The persistent deficit demonstrated how reliant companies are on China’s vast manufacturing capacity, which was highlighted again by the pandemic. China was the only country capable of increasing output on a big enough scale to meet surging demand for goods such as work-from-home computers and medical equipment.

Trump repeatedly said that China’s accession to the World Trade Organization in 2001 caused its economy to take off like a “rocket ship,” a result he viewed as unfair. As it turned out, Trump’s trade war with China coincided with another expansion in Chinese exports. After shrinking for two straight years in 2015 and 2016, China’s total shipments grew each year after Trump took office, including in 2019 when exports to the U.S. fell.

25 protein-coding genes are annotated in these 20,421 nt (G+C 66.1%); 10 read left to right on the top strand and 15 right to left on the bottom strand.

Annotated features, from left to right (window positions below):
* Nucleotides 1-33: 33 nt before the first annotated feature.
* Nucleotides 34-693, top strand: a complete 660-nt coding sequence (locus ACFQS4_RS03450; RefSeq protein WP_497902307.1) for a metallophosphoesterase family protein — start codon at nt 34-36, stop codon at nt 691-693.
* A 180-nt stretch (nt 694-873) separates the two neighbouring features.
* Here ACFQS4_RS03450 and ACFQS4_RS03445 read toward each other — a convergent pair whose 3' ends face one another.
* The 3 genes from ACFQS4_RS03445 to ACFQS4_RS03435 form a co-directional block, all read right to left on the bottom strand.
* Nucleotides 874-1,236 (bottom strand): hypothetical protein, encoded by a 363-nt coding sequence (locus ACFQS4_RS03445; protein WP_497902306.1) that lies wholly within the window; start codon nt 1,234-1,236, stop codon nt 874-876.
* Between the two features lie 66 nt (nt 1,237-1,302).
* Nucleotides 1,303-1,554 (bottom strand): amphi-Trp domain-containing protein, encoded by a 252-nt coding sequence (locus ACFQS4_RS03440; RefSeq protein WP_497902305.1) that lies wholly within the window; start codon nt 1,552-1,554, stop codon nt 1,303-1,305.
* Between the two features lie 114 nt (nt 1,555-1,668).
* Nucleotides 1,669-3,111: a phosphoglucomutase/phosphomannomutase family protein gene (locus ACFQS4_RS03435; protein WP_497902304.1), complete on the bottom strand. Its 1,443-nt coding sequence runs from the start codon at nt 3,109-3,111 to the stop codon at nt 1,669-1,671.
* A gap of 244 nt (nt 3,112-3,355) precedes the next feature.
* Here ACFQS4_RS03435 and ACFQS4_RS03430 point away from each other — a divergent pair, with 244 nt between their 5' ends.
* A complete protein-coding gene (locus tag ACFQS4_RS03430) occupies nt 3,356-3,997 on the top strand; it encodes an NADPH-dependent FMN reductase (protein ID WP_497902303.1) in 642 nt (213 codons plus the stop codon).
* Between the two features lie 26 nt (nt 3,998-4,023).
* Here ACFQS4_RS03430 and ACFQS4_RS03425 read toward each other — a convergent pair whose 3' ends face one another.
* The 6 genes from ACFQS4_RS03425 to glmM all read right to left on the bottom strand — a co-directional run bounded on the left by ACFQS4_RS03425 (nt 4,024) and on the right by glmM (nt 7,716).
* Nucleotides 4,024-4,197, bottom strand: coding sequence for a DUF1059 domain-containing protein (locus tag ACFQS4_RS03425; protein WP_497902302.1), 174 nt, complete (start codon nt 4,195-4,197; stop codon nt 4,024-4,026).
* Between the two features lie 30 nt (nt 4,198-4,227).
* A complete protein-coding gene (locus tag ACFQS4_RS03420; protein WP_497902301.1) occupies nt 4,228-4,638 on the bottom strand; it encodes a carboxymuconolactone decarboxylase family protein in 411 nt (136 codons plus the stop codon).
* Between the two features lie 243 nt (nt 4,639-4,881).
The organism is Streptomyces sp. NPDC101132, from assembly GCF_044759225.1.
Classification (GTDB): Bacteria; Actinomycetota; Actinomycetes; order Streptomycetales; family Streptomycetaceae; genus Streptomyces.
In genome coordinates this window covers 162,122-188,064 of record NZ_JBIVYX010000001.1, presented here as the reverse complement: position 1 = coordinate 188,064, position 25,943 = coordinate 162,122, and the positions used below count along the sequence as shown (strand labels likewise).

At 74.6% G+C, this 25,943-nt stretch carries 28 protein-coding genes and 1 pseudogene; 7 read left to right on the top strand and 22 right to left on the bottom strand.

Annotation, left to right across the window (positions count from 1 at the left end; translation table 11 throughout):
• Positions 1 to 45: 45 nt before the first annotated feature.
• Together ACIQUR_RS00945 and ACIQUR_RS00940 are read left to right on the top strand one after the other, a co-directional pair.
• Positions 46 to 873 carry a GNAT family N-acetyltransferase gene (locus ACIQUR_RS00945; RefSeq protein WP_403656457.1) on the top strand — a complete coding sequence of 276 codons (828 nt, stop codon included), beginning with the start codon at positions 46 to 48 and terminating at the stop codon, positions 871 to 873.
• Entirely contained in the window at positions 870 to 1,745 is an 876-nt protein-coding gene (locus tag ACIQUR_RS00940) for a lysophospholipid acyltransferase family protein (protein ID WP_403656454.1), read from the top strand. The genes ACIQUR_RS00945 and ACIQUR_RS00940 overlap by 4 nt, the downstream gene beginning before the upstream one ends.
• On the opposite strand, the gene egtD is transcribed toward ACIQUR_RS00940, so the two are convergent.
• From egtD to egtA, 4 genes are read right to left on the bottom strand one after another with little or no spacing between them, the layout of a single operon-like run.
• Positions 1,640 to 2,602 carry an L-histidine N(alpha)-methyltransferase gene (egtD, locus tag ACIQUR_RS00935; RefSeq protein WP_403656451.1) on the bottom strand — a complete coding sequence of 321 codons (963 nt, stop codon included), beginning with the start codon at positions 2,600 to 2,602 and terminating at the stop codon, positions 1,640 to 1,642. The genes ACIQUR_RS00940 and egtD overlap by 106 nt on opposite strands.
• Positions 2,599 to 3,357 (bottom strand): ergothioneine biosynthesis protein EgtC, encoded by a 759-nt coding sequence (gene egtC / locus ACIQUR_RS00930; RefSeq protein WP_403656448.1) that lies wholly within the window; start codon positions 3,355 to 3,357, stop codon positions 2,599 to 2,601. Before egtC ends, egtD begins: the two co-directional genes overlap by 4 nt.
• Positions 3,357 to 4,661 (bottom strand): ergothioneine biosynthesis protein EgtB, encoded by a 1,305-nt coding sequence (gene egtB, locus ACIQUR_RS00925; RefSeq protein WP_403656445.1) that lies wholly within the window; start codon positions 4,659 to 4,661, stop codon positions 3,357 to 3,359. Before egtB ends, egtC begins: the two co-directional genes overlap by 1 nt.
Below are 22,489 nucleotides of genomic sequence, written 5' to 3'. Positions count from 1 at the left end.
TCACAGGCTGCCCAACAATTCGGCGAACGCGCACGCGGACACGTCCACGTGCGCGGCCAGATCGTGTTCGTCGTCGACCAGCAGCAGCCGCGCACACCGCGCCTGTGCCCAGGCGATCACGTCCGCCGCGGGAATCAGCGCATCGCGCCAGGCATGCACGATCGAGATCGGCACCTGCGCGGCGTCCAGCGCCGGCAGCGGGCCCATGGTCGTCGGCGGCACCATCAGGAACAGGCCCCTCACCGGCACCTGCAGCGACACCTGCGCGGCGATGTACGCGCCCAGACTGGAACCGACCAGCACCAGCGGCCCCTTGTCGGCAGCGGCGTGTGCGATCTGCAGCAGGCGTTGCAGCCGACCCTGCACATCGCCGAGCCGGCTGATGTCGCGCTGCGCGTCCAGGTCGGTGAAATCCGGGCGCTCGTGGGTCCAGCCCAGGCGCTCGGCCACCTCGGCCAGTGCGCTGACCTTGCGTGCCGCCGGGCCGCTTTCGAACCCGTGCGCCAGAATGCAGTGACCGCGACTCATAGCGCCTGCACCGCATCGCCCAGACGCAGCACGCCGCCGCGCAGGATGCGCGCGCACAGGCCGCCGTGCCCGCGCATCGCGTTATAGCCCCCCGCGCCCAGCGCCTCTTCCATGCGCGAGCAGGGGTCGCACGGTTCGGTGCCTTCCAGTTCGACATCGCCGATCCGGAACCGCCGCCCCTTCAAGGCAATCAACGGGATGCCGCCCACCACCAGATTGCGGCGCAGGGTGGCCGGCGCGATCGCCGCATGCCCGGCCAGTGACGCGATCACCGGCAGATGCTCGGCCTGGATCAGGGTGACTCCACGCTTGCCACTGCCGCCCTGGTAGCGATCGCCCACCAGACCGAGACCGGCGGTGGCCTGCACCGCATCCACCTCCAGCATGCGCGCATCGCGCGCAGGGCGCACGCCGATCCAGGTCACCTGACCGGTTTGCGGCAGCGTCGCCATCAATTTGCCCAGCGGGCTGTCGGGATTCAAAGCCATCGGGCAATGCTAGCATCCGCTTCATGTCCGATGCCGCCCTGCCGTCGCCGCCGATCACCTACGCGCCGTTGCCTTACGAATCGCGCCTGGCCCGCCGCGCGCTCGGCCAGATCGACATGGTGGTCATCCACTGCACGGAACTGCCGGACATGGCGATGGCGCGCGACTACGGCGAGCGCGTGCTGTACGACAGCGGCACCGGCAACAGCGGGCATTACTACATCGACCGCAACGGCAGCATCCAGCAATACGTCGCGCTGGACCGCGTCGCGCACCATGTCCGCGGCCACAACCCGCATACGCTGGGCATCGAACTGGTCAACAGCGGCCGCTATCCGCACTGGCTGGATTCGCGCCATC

A group of 10 Southeast Asian nations replaced the U.S. as China’s second-largest trading partner in 2019. The shift to Asia is likely to continue as Southeast Asian economies are projected to grow faster than developed countries over the next decade. Those trade links will be further cemented by the Regional Comprehensive Economic Partnership pact signed late last year, which will see 15 regional economies gradually drop some tariffs on each others’ goods.